One of a Thai food truck owner Sousanh Chanthalangsy-Bornilla is preparing for an unprecedented summer.
The business appeared in February 2011 and eight years later it has become a lunchtime staple for people who work downtown.
This year, customers can expect some changes due to the pandemic.
The food truck is usually operational by mid-May and normally operates until the end of October.
It is one of two food trucks – the other one being Booster Juice- that participated in the city’s 2020 Food Truck Lottery in May.
“Food truck operators will work closely with the Chief Public Health Officer to
ensure compliance with the Territorial Government’s Emerging Wisely plan and will
announce their opening dates once requirements are finalized,” Alison Harrower, corporate communications advisor with the City of Yellowknife stated in an email this week.
Sousanh Chanthalangsy-Bornilla has been working with the NWT and Nunavut Workers’ Safety and Compensation Commission on safety precautions. Workers will be wearing fixed masks at all times and plexiglass has already been installed on the truck.
Customers will be expected to follow physical distancing guidelines.
“We are planning to make sure that we have pylons out for people so that they’re six feet away when they’re standing in line,” she said. “They will also just be able to text message and put their orders in and they can just pick up and can be in and out, instead of waiting.”
Chanthalangsy-Bornilla said she and her team will have to take care of condiments and hand out utensils.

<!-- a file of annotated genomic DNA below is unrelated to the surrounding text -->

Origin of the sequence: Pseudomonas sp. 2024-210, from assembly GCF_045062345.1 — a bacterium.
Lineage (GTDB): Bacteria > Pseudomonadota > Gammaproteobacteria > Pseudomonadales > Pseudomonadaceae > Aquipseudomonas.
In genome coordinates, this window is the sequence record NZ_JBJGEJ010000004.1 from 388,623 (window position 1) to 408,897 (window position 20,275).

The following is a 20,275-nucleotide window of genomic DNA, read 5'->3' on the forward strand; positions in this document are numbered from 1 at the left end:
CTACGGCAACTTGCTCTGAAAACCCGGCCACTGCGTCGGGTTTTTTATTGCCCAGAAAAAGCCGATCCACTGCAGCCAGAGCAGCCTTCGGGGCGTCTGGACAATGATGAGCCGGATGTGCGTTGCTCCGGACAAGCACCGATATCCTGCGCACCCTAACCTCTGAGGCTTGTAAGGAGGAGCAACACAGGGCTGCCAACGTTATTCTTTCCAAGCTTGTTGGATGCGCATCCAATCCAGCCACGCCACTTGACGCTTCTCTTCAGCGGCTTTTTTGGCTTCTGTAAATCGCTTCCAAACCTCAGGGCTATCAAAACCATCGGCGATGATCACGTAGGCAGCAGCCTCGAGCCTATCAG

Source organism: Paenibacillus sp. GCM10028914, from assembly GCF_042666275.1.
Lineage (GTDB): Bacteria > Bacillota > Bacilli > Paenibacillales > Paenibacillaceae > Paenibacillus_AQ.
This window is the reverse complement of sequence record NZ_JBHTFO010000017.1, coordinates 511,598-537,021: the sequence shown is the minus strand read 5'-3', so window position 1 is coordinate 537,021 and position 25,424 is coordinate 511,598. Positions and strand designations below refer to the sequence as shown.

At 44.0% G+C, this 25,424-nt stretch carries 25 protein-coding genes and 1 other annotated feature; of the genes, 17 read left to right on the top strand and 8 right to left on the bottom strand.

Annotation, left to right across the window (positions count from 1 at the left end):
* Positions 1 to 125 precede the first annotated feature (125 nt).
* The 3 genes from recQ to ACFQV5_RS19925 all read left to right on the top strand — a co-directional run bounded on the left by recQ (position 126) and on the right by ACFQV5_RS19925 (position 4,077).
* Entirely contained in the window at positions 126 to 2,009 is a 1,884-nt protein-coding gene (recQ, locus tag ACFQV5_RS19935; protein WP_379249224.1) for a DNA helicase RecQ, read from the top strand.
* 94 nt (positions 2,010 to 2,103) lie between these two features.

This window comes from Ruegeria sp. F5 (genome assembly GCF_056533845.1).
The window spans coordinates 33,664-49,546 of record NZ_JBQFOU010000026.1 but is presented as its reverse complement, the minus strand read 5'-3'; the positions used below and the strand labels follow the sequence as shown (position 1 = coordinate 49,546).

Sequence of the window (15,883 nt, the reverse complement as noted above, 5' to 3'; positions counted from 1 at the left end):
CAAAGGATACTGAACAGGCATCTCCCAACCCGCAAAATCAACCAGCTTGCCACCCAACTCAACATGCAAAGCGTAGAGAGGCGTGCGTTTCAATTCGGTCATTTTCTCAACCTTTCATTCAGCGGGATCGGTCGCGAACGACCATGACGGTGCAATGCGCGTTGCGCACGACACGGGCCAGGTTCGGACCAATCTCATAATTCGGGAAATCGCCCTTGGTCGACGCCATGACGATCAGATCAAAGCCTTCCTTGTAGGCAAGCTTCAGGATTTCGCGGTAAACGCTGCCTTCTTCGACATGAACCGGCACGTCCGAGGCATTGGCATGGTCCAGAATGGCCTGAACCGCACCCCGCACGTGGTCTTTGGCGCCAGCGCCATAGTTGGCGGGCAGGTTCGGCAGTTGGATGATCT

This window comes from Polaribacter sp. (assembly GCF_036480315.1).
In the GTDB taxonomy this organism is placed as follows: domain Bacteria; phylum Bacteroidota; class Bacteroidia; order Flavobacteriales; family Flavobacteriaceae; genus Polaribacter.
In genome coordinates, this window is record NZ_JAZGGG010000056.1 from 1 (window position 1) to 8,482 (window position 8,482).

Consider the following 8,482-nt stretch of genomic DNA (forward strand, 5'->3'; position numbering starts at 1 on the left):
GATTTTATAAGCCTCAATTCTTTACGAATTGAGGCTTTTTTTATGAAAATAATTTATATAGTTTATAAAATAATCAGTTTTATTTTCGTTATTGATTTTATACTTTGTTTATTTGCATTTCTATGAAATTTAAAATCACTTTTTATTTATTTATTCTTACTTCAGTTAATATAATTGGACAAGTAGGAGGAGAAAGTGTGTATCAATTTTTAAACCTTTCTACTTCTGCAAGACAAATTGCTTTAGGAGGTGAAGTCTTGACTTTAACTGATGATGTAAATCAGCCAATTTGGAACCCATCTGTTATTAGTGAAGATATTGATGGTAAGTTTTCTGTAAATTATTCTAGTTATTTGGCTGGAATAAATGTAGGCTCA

“So it will mean that it might take a little bit longer time, but we’re prepared to do that anyway,” she said. “So I guess it will be a bit different than having everyone doing self-serve.”
Because it has been a cool spring, Chanthalangsy-Bornilla said her food truck crew were a bit late on early preparations.
“Usually when the weather gets a bit warmer, we strip down the truck, clean it all down, and then we get inspections in,” she said. “Because the weather was crappy this year, we weren’t able to do it, but once it happened we automatically made our emails and inspections came quickly. We have one more (inspection) to do and we will be able to start after that.”
The food truck counts on festivals such as Folk on the Rocks, which was cancelled as well as other major get-togethers. Revenue from such events are highly unlikely due to the GNWT’s physical distancing measures in place due to Covid.
“When we found out that all the major events were canceled, it was tough because those are our biggest money making times,” she said.
Still, she was quite optimistic about the summer as it will mean a less hectic schedule. Typically festivals mean having to close down to the public for a week ahead of time just to prepare for the explosion of demand.
“But we realized even if they are being canceled we’re still not worried and we’re okay with it I guess,” she said. “Just to be open
for us is good enough.”
Government workers and an empty downtown
Many employees in downtown Yellowknife – including government workers from different levels – are still working from home, meaning that direct service to customers may be different than usual.
“We’re gonna see how it is for the first couple of weeks and see if downtown is busy enough and if not then we’ll look at relocating,” she said. “I’m pretty sure that wherever we go, people will still come and support us no matter what, even if downtown isn’t busy. So we’re not really too worried about that, either.”
This story is sponsored by Government of Northwest Territories, Industry, Tourism and Investment.